Loss: 32 Years Later
My story began in August of 1968. I was a naive, not quite 19 year old
preparing to marry my high school sweetheart just home from Viet Nam.
We went to get our blood tests. The Doctor asked me about birth control,
but because it involved a vaginal exam I declined. I had been molested
as a ten
September 19, my birthday, we arrived in Seattle, found ourselves an
old rundown trailer and rented it. Within a few days, I started getting
deathly sick, every day, all day. I had missed my period. Mom diagnosed
me over the phone. I was pregnant. The Army doctors wouldn't see me till
I was three months along. I ate crackers in bed. My husband insisted that
he had to have bacon and eggs every morning even though he knew that it
made me worse. He would leave and I would open up
While I was home, my mom's gynecologist saw me and gave me a prescription
to stop the morning sickness, the army doctors continued this when I finally
got in to see them. It never did stop, but gave me some relief at least
after the morning was over. There were two times when I had relief from
the awful sickness. Once a month when the enlisted guys and their wives
had a BYOB party. I found that
When I was 5 1/2 months pregnant, I opted to put our things in storage
and go home to Illinois to have our baby. Financially things were tough
for us. The Army had made a mistake on our checks when my husband and
I had first gotten married and gave us too much, and had decided that
they were taking it back all at once. He was putting long hours on base,
and also was facing another TDY about the time our baby was due. I was
very lonely and very homesick. The first of March I flew home. Immediately
I felt better. It was wonderful to feel good, to enjoy being pregnant.
I had lost 20 lbs. but
Just before I was seven months, my husband came home on a weeks furlough. With my Doctor's OK, we made a trip to Kokomo, Indiana to see his family. That Saturday night, my sister in law Jeannie, went to the hospital to be delivered of a healthy baby boy. I began to have pains in my back. We had already gone to bed, but they got worse and worse. My husband had been rubbing my back and finally he went to get his Mother. She came in and asked me what was wrong and then just said. "You'll be OK. You're just having sympathy pains for Jeannie, just go to sleep." I had those pains for the rest of the night. The next morning they were pretty much gone. I still felt a little tight in the tummy when we went back home to Illinois, but I thought it was just the baby moving around just a little bit.
Mom insisted that I go see the Doctor on Monday, right after I saw my
husband off at the airport. My Doctor reassured me everything would be
OK. I kept telling Mom "I don't think the baby is moving" She
kept telling me, "they sometimes do that right before they are born."
I knew it wasn't time.
A funeral was planned and held. I was not released from the hospital "for my own good", not allowed to attend. I chose a soft receiving blanket given to me by my best friend, for her to be buried in. Karen stayed with me while the family and my husband attended the funeral. I could only imagine the tiny white casket. The still, tiny form that I would never see, never hold. I was so horrified and hurt when they all came to the hospital half drunk after it was over! How could they?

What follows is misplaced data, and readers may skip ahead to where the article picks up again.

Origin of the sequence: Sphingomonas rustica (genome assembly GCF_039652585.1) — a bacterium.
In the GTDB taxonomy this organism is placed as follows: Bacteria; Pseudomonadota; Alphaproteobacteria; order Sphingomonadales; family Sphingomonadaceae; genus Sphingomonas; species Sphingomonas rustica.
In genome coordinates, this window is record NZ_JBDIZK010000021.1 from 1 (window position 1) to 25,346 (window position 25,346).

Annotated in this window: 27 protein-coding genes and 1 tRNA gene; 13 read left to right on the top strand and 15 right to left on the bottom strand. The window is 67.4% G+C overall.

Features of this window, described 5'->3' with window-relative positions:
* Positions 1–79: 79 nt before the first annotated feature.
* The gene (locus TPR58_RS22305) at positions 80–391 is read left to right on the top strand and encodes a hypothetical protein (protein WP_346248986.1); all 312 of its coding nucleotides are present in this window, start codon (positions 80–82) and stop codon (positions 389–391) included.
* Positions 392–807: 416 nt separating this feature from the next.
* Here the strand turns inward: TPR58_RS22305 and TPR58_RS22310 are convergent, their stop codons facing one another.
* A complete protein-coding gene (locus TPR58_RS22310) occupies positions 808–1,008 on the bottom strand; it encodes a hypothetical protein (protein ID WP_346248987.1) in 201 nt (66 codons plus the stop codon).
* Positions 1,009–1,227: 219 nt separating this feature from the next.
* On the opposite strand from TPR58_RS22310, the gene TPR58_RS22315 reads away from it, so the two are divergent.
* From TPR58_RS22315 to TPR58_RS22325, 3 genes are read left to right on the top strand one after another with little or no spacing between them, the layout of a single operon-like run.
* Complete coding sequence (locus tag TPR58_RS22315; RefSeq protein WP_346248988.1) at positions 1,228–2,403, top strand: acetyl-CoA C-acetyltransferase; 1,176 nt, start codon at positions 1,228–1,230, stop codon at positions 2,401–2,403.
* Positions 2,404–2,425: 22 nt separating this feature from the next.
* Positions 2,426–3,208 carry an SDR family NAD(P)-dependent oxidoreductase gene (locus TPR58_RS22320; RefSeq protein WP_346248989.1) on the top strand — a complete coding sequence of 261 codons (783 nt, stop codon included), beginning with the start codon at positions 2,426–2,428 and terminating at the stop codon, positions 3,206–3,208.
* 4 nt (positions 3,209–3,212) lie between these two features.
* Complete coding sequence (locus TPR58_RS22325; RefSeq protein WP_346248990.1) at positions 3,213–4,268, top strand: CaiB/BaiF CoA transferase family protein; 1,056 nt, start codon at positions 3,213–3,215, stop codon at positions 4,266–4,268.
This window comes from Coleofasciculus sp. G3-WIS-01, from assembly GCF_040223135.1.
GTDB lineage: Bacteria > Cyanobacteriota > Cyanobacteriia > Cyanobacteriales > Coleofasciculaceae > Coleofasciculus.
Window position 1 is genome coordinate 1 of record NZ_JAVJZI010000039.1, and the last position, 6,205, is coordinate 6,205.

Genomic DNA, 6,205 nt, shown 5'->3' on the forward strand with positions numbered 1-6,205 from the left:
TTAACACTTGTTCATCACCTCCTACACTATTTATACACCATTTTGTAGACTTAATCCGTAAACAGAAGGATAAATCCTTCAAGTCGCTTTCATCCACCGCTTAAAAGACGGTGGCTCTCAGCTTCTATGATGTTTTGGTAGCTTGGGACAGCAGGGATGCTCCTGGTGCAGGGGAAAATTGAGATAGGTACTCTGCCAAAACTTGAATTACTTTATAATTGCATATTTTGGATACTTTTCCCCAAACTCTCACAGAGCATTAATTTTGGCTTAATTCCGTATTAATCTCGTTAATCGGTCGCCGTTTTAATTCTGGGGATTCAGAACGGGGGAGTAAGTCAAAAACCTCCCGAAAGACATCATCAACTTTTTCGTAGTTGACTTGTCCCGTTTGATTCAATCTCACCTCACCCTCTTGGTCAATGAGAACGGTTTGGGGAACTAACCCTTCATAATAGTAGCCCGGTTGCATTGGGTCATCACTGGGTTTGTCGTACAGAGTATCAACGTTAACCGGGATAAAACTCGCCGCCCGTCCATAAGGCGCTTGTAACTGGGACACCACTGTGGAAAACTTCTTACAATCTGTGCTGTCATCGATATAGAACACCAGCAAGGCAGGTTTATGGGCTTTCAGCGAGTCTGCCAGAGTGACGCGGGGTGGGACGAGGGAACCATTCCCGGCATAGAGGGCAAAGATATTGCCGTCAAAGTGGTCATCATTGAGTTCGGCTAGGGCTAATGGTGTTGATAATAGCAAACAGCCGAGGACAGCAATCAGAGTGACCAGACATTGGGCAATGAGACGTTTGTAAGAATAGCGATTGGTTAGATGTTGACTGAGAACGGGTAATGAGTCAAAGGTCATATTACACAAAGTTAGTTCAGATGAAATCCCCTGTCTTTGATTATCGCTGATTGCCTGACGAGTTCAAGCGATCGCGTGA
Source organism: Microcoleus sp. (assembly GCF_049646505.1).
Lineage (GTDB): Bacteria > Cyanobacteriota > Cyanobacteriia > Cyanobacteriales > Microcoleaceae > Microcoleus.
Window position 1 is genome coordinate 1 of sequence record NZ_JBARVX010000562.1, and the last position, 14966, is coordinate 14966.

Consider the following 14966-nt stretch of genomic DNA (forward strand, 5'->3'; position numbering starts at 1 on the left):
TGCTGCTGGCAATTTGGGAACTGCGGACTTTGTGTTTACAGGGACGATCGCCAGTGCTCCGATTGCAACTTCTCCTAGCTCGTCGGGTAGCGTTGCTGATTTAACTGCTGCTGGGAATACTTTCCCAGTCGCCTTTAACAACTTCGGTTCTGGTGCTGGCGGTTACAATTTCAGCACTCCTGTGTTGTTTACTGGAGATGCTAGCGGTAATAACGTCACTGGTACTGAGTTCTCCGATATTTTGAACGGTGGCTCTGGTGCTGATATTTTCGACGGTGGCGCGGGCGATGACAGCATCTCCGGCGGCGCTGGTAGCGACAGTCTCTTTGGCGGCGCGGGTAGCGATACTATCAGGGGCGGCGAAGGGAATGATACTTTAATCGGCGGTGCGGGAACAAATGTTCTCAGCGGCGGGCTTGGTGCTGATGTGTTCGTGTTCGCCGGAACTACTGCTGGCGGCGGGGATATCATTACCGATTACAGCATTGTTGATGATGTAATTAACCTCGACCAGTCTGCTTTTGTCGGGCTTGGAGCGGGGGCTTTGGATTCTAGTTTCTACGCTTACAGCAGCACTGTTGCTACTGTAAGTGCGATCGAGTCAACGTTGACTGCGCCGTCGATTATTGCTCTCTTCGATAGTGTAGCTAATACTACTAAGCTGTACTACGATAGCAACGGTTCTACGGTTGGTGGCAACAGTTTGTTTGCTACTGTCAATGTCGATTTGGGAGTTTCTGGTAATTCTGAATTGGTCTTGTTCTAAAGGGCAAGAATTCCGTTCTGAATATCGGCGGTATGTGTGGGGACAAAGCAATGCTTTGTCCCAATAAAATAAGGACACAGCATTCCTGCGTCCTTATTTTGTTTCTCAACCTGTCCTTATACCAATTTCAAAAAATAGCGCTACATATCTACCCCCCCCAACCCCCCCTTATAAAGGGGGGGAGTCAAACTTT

I went home to Mom's the next day. I rushed to the room to finger and
hold the baby clothes. They were gone! I asked Mom where they were. She
thought it was best they not be there when I got home. I didn't see them
again for over six months. So swallowing my disappointment, I struggled
I went back to work. I acted normal. My body looked normal. I was supposed to be back to normal. Karen and I were doing things together, shopping, movies and riding around town, just like I was single again. My husband was still in Washington. I had no baby clothes, no one to let me grieve, no one to let me talk about her, it was like she had never existed. Casandra Lee St. Clair stillborn April 17, 1969. My mother never went to her grave, never talked about her. Neither did my husband when he came home. He didn't want me to talk about her either.
Five months later on September 16 1969, a little boy was born in Kokomo, Indiana. He was unloved and unwanted. The illegitimate child of my sister-in-law. My husband came home in October and we unsuccessfully tried to have another baby. On Valentines weekend, we made another trip to Kokomo. We came back with a five month old malnourished, nearly dead little boy that became my reason for living again. Two and a half years later I gave birth to another son.
I still grieved for my daughter, but still never talked about her. Today, I still wonder what she would be like at 32. What would her children be like? Would her hair still be red? Would she be built like me, slightly plump? Have the same interests? Write poetry? I know that I love her still. When I meet her in heaven, will she still be a baby? Will I recognize her? Somehow I know that my heart will know her.
In the last eight years, my second husband has taken me to her grave many, many times. Has listened to me talk about her. Has read my poems about her. He has let me grieve for her. He is not her father but he loves me enough to let me grieve for the child that I never knew.
Through the years, there have been so many times that I have been able to help someone because of my experiences. My childhood traumas, my unhappy marriage, my stillborn child, so many times I have been able to give hope. Hope is what it is about. Without hope, we are nothing, we have no will to live. This is the purpose of this narrative, to give someone else hope.